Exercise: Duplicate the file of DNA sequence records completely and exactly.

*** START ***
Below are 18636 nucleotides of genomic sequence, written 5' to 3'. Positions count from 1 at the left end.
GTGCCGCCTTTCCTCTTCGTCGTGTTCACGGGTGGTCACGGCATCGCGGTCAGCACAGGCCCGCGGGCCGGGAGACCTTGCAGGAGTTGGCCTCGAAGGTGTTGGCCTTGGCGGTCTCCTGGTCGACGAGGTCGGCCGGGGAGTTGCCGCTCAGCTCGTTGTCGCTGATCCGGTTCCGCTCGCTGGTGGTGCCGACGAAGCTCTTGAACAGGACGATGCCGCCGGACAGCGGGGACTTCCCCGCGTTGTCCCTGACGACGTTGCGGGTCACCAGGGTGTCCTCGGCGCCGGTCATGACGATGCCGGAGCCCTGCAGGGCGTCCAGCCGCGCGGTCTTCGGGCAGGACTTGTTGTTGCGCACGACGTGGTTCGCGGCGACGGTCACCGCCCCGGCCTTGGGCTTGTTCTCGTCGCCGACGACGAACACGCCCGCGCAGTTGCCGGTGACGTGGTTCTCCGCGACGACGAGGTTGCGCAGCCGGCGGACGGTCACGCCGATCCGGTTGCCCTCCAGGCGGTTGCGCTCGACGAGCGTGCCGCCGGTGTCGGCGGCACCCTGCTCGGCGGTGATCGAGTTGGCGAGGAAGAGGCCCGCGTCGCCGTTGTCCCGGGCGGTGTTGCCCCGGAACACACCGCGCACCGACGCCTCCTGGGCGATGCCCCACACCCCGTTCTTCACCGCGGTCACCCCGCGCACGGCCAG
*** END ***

Below are 18636 nucleotides of genomic sequence, written 5' to 3'. Positions count from 1 at the left end.
GTGCCGCCTTTCCTCTTCGTCGTGTTCACGGGTGGTCACGGCATCGCGGTCAGCACAGGCCCGCGGGCCGGGAGACCTTGCAGGAGTTGGCCTCGAAGGTGTTGGCCTTGGCGGTCTCCTGGTCGACGAGGTCGGCCGGGGAGTTGCCGCTCAGCTCGTTGTCGCTGATCCGGTTCCGCTCGCTGGTGGTGCCGACGAAGCTCTTGAACAGGACGATGCCGCCGGACAGCGGGGACTTCCCCGCGTTGTCCCTGACGACGTTGCGGGTCACCAGGGTGTCCTCGGCGCCGGTCATGACGATGCCGGAGCCCTGCAGGGCGTCCAGCCGCGCGGTCTTCGGGCAGGACTTGTTGTTGCGCACGACGTGGTTCGCGGCGACGGTCACCGCCCCGGCCTTGGGCTTGTTCTCGTCGCCGACGACGAACACGCCCGCGCAGTTGCCGGTGACGTGGTTCTCCGCGACGACGAGGTTGCGCAGCCGGCGGACGGTCACGCCGATCCGGTTGCCCTCCAGGCGGTTGCGCTCGACGAGCGTGCCGCCGGTGTCGGCGGCACCCTGCTCGGCGGTGATCGAGTTGGCGAGGAAGAGGCCCGCGTCGCCGTTGTCCCGGGCGGTGTTGCCCCGGAACACACCGCGCACCGACGCCTCCTGGGCGATGCCCCACACCCCGTTCTTCACCGCGGTCACCCCGCGCACGGCCAG